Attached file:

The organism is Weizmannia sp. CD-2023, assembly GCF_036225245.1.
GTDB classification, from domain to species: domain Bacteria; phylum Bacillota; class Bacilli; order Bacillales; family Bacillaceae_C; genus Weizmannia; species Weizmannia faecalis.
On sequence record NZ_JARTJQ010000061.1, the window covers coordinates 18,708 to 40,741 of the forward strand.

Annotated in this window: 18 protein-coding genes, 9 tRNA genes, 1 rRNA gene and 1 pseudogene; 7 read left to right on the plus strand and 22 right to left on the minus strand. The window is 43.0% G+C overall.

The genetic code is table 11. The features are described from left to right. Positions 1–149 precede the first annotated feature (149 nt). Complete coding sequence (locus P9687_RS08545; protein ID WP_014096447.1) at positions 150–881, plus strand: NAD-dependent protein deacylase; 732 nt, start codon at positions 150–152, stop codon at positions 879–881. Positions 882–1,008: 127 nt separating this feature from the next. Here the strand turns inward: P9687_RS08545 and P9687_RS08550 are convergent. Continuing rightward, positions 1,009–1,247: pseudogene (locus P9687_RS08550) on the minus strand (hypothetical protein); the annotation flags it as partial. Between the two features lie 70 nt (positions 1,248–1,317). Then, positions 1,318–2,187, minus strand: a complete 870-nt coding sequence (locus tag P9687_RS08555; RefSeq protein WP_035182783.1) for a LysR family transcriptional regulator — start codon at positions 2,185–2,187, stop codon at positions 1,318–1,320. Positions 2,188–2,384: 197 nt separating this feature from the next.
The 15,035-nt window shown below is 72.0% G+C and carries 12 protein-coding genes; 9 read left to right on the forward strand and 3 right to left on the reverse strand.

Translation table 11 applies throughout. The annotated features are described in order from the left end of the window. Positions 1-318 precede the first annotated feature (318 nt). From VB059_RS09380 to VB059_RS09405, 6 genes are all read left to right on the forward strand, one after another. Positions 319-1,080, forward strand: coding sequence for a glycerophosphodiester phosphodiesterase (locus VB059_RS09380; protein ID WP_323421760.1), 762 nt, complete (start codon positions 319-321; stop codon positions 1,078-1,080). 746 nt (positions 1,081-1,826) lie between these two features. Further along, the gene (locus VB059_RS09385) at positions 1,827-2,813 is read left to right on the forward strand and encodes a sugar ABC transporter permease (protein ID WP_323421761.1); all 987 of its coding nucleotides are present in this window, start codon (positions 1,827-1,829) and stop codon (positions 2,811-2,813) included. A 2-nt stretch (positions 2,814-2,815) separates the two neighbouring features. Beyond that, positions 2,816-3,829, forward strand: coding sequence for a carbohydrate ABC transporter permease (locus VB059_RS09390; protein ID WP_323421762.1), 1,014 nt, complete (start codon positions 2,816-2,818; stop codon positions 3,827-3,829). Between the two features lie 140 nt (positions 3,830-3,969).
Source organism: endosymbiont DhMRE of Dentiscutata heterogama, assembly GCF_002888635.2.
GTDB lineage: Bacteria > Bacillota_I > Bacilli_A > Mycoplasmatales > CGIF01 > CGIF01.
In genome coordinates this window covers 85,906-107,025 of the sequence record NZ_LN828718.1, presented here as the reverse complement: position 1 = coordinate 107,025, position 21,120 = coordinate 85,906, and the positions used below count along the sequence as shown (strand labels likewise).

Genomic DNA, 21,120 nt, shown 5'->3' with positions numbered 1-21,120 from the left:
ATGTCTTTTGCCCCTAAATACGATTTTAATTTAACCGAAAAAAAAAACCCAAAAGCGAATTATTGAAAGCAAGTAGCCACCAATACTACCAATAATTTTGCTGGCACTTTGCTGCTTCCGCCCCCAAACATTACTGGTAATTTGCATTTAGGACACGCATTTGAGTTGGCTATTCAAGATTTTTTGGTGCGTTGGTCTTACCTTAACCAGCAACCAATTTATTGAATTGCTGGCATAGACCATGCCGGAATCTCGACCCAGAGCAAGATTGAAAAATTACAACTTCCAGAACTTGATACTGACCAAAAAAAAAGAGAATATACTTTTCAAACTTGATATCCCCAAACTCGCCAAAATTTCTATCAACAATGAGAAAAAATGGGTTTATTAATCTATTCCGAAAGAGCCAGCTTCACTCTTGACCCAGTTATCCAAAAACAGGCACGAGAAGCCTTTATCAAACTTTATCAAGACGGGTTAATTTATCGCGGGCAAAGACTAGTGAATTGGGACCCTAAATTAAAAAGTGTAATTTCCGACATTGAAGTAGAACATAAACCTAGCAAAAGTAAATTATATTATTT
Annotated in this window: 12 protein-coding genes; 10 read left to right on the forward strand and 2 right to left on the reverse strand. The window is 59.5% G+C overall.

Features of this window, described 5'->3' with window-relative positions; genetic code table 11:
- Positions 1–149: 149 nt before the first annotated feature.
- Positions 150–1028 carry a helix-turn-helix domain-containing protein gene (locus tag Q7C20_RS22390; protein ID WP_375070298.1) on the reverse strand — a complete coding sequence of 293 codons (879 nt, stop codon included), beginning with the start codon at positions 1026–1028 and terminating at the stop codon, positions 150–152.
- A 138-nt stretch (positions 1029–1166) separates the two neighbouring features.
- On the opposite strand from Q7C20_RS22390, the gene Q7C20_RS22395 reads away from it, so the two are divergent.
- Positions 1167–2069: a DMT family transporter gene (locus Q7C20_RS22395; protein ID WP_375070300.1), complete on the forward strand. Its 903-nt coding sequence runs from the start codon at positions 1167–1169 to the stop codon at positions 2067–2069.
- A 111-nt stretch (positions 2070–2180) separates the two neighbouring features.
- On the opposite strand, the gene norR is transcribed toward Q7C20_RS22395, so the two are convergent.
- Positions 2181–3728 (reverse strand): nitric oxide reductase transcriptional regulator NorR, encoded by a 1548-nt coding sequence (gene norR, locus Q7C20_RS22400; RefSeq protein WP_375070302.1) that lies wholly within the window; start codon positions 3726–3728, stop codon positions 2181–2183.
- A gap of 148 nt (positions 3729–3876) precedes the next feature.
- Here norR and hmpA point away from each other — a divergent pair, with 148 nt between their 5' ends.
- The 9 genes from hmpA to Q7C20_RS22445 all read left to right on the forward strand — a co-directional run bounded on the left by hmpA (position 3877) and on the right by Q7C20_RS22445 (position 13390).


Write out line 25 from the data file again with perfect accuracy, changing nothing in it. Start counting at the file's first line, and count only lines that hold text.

- The 9 genes from hmpA to Q7C20_RS22445 all read left to right on the forward strand — a co-directional run bounded on the left by hmpA (position 3877) and on the right by Q7C20_RS22445 (position 13390).